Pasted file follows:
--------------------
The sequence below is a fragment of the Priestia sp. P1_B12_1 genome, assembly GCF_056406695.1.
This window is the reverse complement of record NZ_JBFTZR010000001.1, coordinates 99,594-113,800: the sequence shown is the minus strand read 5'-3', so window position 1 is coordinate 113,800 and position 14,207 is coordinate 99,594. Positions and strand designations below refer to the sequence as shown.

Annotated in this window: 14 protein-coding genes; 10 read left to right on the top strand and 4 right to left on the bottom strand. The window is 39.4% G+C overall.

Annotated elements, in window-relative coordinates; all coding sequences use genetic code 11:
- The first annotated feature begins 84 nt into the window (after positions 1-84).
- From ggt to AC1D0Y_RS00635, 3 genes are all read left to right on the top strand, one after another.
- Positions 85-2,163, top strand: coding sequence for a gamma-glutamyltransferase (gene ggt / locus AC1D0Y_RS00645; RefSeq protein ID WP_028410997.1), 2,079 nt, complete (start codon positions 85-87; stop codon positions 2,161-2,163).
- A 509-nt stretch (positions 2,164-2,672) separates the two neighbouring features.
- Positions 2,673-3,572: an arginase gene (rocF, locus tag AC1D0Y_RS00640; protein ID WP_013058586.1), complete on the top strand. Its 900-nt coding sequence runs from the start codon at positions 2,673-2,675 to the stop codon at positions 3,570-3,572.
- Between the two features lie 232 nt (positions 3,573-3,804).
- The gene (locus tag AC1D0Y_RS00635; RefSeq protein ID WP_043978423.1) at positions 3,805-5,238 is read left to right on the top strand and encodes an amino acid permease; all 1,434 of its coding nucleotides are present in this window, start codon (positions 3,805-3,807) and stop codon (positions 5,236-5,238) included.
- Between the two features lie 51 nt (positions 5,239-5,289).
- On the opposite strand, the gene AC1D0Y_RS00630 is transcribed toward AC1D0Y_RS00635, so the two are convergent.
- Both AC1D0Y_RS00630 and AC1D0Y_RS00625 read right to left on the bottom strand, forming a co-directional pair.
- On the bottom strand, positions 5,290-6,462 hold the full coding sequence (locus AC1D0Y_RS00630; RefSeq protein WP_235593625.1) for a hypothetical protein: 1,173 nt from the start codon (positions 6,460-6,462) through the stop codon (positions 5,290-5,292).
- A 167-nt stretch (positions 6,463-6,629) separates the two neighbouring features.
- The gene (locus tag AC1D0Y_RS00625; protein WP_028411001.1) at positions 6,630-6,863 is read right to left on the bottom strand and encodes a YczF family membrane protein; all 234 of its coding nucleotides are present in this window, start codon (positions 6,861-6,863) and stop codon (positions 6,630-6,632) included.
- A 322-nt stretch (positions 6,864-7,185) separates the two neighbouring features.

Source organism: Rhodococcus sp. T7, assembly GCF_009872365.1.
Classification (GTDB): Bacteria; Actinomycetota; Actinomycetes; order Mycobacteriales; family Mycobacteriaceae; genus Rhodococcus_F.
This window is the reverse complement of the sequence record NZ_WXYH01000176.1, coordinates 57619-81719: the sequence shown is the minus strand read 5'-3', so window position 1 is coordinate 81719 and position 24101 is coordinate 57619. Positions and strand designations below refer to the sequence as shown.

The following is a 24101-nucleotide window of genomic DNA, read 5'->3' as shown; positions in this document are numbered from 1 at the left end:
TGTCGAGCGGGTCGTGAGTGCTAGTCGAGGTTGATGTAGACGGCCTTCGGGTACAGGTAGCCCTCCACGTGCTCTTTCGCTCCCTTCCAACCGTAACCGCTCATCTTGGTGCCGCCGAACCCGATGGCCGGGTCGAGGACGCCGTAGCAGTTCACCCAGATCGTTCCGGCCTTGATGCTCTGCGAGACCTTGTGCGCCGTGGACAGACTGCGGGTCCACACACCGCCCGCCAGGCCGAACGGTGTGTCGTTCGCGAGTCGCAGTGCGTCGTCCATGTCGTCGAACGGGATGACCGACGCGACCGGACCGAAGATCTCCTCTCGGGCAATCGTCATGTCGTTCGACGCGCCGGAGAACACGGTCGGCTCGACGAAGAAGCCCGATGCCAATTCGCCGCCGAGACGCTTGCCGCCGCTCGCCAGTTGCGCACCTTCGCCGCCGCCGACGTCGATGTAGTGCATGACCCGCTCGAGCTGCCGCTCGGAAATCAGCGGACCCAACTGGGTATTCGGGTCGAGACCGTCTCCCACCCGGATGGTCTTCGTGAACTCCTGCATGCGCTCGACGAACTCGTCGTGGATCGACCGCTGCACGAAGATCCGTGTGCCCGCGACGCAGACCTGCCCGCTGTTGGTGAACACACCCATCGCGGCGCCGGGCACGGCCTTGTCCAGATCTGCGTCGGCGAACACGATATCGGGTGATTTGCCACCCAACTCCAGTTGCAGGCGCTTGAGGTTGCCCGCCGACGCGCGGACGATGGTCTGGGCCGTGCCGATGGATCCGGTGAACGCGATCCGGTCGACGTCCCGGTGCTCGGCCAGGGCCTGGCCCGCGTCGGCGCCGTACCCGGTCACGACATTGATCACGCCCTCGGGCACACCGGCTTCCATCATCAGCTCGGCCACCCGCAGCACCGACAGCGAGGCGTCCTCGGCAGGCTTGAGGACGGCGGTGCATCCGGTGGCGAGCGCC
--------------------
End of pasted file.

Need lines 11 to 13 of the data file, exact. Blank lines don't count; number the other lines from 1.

- The gene (locus tag AC1D0Y_RS00635; RefSeq protein ID WP_043978423.1) at positions 3,805-5,238 is read left to right on the top strand and encodes an amino acid permease; all 1,434 of its coding nucleotides are present in this window, start codon (positions 3,805-3,807) and stop codon (positions 5,236-5,238) included.
- Between the two features lie 51 nt (positions 5,239-5,289).
- On the opposite strand, the gene AC1D0Y_RS00630 is transcribed toward AC1D0Y_RS00635, so the two are convergent.